(Bloomberg) -- The Treasury Department issued fresh instructions to markets to cut off U.S investment in companies tied to China’s military, explicitly naming three telecommunications firms that exchanges and indexes must delist by the end of the year.
Even before the new guidelines were issued, the New York Stock Exchange said Wednesday morning it would proceed with a plan to delist the companies, its second about-face this week.
Treasury’s Office of Foreign Assets Control on Wednesday issued guidance on it’s website, naming China Mobile Ltd., China Telecom Corp. and China Unicom Hong Kong Ltd. as the companies that must be delisted.
“OFAC has published and will continue to update a list on its website to aid in the implementation,” it said in the statement.
The stocks cannot be purchased beginning on Jan. 11, and must be fully divested by November when related transactions will be frozen, according to the guidance.
U.S. Treasury Secretary Steven Mnuchin disagreed with the Big Board’s surprise decision on Monday to give the companies a reprieve in telephone calls early Tuesday to NYSE Group Inc. President, Stacey Cunningham, according to people familiar with the matter. The NYSE then reassessed its decision.
The Treasury guidance is meant to address the confusion created by the NYSE’s moves, according to a person familiar with the matter. The agency’s directions stem from President Donald Trump’s November executive order requiring investors to pull out of Chinese businesses deemed a threat to U.S. national security.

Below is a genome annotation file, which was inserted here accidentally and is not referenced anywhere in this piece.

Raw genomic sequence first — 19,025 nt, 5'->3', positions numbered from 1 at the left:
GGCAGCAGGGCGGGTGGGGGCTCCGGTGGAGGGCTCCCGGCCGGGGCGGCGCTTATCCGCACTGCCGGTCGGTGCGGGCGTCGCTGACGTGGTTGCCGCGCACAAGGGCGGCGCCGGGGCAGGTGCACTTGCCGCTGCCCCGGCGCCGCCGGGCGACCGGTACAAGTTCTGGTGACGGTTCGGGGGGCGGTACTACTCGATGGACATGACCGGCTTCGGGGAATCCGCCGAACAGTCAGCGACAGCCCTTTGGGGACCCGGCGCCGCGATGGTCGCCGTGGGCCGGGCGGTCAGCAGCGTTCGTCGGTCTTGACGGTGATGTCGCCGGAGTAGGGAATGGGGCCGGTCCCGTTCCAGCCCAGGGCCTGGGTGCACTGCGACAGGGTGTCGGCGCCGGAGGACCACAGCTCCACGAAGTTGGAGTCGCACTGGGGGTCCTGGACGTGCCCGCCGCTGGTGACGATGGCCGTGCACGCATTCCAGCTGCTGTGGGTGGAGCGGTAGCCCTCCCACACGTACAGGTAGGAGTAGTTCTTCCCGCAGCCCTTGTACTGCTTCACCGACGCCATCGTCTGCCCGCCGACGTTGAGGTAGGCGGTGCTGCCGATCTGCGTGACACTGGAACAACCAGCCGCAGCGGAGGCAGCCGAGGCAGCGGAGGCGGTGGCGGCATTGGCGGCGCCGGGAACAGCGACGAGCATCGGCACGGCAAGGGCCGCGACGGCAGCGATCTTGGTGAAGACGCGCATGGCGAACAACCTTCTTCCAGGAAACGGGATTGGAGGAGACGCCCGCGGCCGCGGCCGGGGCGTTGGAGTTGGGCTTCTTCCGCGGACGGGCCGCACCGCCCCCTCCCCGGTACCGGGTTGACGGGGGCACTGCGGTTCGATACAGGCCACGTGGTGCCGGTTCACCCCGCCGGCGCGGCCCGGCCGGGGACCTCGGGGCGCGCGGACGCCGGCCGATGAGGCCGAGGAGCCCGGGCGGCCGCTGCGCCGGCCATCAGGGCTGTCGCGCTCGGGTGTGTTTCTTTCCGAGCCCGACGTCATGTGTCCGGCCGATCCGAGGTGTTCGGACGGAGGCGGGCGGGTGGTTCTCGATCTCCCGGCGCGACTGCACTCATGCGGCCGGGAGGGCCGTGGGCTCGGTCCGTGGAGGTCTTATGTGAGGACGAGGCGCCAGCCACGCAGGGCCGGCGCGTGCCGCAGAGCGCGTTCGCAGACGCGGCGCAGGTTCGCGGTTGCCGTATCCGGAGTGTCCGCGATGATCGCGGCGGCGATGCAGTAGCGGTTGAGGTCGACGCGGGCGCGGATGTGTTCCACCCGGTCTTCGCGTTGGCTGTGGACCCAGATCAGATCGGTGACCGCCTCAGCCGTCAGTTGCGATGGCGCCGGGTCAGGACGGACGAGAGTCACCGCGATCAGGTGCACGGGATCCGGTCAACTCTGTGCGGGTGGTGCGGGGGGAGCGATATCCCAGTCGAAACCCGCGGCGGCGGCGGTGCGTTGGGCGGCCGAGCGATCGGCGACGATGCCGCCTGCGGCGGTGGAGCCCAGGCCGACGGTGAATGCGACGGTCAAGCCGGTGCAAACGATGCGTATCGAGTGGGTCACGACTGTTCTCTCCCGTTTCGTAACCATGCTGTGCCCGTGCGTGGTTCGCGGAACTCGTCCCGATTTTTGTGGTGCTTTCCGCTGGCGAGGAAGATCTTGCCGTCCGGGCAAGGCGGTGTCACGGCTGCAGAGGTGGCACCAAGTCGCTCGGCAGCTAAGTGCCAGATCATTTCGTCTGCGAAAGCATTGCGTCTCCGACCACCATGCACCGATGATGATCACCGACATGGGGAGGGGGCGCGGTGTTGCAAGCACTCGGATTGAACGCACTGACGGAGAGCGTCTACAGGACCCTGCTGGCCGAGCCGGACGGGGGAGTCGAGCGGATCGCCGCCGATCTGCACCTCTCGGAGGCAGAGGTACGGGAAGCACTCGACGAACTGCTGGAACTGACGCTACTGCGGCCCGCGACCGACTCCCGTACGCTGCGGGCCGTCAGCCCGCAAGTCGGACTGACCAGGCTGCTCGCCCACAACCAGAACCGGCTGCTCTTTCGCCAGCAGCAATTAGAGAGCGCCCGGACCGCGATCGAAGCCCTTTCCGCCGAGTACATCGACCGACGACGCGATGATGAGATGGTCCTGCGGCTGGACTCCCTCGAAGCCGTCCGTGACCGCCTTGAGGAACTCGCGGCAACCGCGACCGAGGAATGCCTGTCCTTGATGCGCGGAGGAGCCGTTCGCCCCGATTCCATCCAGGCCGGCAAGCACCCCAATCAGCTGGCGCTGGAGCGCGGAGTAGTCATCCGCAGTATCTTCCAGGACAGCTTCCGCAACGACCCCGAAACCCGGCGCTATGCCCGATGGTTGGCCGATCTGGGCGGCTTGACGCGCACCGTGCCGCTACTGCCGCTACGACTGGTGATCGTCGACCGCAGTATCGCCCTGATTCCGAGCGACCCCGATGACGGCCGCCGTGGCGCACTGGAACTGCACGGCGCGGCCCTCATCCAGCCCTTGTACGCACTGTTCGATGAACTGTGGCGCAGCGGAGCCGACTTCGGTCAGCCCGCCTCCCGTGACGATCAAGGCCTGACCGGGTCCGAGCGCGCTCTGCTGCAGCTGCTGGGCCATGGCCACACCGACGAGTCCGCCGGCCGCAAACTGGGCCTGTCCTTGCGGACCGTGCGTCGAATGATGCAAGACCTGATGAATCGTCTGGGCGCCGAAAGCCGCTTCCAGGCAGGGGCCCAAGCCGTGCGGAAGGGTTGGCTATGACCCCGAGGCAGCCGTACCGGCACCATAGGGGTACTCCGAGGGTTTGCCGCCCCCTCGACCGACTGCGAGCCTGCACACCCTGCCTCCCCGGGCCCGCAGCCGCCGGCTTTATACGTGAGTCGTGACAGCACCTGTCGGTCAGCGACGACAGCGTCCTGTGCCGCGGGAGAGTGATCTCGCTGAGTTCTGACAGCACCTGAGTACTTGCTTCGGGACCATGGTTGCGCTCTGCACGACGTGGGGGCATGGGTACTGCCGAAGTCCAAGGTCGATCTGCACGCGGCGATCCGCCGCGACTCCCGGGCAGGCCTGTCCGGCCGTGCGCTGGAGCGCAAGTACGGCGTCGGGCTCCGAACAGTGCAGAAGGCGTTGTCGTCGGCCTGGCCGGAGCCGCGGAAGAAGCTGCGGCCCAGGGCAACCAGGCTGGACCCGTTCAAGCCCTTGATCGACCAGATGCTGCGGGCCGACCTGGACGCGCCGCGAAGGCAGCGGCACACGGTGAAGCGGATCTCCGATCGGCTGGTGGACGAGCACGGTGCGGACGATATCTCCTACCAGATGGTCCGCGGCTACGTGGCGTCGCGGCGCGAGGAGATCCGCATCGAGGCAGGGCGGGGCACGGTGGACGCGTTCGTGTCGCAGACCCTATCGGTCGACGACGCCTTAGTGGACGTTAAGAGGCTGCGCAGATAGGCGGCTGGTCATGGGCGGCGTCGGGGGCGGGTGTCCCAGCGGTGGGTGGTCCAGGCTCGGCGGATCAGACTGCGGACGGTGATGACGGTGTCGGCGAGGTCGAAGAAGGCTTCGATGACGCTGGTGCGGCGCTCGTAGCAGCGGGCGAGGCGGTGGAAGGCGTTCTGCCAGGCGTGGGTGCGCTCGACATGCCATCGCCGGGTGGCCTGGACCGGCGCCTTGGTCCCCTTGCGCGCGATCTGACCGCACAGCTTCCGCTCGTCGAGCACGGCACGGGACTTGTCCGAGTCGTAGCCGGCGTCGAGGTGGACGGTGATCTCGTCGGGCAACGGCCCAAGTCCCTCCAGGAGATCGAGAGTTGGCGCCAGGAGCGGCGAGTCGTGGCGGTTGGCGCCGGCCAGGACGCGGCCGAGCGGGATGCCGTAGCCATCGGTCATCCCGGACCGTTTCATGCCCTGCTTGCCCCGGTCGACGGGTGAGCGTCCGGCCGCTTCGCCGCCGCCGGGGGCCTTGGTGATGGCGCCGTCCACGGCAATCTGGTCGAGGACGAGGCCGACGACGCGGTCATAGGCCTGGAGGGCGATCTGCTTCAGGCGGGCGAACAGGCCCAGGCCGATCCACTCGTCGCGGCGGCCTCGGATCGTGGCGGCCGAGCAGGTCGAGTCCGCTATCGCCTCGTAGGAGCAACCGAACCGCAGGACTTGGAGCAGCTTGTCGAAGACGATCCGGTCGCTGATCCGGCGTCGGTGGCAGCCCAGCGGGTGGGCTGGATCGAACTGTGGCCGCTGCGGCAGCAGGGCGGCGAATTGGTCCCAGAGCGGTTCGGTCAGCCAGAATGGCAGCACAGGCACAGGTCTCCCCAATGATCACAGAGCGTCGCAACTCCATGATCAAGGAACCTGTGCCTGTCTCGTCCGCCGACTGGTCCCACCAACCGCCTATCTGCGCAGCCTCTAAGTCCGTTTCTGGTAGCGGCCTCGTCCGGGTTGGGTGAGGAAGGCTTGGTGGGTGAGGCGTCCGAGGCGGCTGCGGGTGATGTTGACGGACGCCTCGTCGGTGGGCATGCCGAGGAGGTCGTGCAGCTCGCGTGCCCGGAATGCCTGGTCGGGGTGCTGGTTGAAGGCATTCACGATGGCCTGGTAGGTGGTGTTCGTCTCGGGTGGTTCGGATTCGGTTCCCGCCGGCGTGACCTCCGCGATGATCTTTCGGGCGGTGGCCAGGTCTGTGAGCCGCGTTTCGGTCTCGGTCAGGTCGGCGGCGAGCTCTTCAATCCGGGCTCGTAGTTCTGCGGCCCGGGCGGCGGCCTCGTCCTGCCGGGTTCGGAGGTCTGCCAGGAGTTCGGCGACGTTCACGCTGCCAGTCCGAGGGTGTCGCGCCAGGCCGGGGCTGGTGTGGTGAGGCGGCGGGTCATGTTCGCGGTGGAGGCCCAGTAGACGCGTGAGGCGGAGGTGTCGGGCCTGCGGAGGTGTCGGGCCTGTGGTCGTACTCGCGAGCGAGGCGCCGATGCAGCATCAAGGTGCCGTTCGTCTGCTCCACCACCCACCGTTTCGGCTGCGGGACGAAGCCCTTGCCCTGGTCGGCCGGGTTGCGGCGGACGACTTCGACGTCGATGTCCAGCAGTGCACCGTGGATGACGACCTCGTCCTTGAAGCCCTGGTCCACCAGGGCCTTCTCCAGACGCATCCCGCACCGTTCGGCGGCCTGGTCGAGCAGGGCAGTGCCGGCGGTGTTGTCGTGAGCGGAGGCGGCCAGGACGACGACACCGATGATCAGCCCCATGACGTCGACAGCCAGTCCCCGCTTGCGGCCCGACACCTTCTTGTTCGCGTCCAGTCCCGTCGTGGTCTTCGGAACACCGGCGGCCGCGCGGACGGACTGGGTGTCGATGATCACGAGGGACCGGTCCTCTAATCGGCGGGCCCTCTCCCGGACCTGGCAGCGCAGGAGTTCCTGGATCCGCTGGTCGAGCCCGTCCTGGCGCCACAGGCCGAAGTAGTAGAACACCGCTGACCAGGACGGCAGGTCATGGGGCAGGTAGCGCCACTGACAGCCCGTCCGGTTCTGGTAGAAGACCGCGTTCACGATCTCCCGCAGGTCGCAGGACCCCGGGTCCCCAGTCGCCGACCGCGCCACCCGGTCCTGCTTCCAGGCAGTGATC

The latest Treasury announcement is intended to make clear that there has been no change in policy: U.S. investors must unload stakes in Chinese businesses tied to China’s military by next November, the person said on the condition of anonymity.
“Transactions in the securities of any Communist Chinese military company subsidiary (whether expressly listed or not) are prohibited if the subsidiary’s name exactly or closely matches the name of these or any other entities identified,” OFAC said.
The developments have whipsawed markets. The three companies lost more than $30 billion in market value in the final weeks of 2020 as investors pulled back following Trump’s order.
They shed as much as $12 billion more as their American depositary receipts tumbled Monday on the NYSE’s decision to delist them. Prices climbed Tuesday after the NYSE canceled the delisting, and then they softened anew after a Bloomberg News report that the exchange may proceed after all.
The order signed by Trump is scheduled to take effect on Jan. 11 -- nine days before he leaves office. An official working on Joe Biden’s transition declined to comment on whether the president-elect would reverse it.
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